• I really don’t understand the -5 rating to Fr. John’s post. Having been to several Antiochian parishes, including a cathedral, I can say it’s mostly true. The Antiochian church near me has an organ that’s a holdover from decades in the past, but the choir only uses it for the pitch whenever I go there. Again, the negative rating puzzles me greatly.

                  • George Michalopulos says

                    me too. Although to be on the safe side, the organs should be chopped up into kindling and used for an auto-de-fe should one be necessary.

                    • LOL!
                      Who’s to be first, George?

                    • Dear George,

                      I like the way the organ is used in a lot of Greek Churches to keep the choir on pitch, for processional and recessionals using byzantine music as a a basis for the music or, like at one church near me, to give the melodies of the stases before congregation sings them. It is really useful in learning the material at choir practices.

                      I like the sound of organs…I even have recordings of organ music. The first organ in a Greek church was in Washington, D.C. according to one source, the choirmaster who had it put in.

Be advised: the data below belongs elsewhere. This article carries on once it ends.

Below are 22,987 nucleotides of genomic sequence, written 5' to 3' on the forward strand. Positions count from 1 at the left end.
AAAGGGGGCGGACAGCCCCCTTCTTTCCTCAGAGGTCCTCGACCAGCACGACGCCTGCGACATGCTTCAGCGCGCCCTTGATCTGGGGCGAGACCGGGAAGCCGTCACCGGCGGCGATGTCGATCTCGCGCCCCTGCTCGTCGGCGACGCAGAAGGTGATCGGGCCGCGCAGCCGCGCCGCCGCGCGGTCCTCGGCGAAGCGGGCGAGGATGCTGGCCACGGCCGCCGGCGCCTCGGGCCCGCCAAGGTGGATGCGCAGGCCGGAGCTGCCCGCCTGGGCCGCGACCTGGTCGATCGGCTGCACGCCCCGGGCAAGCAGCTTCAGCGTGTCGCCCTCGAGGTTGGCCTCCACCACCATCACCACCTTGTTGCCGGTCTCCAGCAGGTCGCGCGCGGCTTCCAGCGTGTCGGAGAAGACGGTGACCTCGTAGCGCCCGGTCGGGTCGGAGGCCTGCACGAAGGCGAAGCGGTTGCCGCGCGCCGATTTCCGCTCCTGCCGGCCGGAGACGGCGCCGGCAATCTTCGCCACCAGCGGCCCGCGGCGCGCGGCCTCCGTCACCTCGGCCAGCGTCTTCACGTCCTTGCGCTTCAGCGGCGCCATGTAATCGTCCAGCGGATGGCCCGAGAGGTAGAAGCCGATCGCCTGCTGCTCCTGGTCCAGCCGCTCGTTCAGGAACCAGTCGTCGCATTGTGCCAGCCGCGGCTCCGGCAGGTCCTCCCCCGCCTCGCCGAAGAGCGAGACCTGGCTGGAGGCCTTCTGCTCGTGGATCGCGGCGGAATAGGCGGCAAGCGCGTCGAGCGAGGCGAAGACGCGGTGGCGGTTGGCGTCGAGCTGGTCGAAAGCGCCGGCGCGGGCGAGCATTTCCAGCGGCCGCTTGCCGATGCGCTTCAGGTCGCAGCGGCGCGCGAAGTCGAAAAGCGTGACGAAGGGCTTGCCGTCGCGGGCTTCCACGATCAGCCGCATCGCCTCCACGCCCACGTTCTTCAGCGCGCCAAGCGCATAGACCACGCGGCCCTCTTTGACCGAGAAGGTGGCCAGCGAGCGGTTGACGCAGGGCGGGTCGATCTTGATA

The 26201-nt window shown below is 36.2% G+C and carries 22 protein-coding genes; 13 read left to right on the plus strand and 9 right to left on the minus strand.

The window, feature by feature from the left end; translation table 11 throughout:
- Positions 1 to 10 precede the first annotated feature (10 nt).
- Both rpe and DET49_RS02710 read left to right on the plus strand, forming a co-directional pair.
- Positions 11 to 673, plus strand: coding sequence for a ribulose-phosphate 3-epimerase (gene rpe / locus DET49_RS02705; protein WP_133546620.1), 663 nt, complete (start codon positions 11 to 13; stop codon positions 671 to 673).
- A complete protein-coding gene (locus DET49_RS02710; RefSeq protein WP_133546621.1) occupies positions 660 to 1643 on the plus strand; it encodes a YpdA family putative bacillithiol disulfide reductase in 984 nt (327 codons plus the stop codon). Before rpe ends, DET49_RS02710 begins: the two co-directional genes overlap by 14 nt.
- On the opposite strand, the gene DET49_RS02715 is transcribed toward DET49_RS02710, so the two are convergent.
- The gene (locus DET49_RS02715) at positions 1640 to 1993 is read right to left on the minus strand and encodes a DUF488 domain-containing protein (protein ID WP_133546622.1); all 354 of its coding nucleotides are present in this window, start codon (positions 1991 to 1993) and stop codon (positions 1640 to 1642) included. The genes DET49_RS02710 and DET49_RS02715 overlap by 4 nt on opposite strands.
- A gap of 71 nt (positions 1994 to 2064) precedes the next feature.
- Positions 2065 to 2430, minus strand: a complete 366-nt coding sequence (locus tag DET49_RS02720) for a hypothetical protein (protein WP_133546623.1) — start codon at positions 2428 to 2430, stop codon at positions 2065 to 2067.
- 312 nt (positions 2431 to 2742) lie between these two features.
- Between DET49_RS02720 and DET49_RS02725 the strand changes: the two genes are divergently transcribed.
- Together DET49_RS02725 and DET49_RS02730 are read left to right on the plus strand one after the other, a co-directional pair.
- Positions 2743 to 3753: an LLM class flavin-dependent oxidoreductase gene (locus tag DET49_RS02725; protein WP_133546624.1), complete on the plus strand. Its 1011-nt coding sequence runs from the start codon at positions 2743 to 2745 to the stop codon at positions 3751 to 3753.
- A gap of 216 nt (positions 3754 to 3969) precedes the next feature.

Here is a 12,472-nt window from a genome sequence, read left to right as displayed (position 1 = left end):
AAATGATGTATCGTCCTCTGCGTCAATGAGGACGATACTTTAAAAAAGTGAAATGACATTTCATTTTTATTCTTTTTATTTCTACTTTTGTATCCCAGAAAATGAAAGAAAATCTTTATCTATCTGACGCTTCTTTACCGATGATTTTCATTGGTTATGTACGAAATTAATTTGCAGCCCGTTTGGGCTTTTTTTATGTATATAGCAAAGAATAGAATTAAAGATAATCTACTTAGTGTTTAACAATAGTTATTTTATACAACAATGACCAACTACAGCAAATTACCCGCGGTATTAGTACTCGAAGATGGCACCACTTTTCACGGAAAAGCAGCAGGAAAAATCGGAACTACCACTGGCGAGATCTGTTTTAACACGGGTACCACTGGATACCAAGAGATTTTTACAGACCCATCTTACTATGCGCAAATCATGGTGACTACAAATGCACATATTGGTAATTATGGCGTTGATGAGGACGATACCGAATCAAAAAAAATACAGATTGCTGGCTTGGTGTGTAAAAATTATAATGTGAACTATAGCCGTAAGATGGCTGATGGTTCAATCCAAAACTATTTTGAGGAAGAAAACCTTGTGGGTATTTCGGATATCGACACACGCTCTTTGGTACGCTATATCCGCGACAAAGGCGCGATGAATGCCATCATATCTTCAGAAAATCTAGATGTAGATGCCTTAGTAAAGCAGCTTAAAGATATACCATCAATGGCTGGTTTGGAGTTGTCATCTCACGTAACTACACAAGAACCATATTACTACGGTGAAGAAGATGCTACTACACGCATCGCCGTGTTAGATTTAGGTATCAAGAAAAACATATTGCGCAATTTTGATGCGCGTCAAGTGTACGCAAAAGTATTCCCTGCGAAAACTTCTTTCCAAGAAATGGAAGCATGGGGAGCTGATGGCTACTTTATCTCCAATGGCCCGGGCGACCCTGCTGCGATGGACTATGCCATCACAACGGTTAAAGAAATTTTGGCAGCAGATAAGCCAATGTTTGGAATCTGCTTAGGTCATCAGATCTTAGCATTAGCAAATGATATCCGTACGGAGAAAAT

• George Michalopulos says

                      They are an abomination.

                    • Dear LOH,

                      Although an organ (piano is better for the purpose) can be helpful during choir rehearsals for individuals who do not read music, it does not belong inside the church. (Keep the piano in the parish hall.) If playing a musical instrument is needed to hold a choir on pitch, it is but a crutch. In addition, Orthodox church services do not have either a processional or a recessional. The Hours are read prior to the start of the Liturgy. In many parishes, the Prayers After Holy Communion are read at the end of the Liturgy. (Parish announcements also follow the end of the Liturgy.)

                      Other than mentioning those basics, I share your enjoyment of classical pipe organ music. On the lighter end of the musical spectrum, I enjoy a rousing calliope performance as well!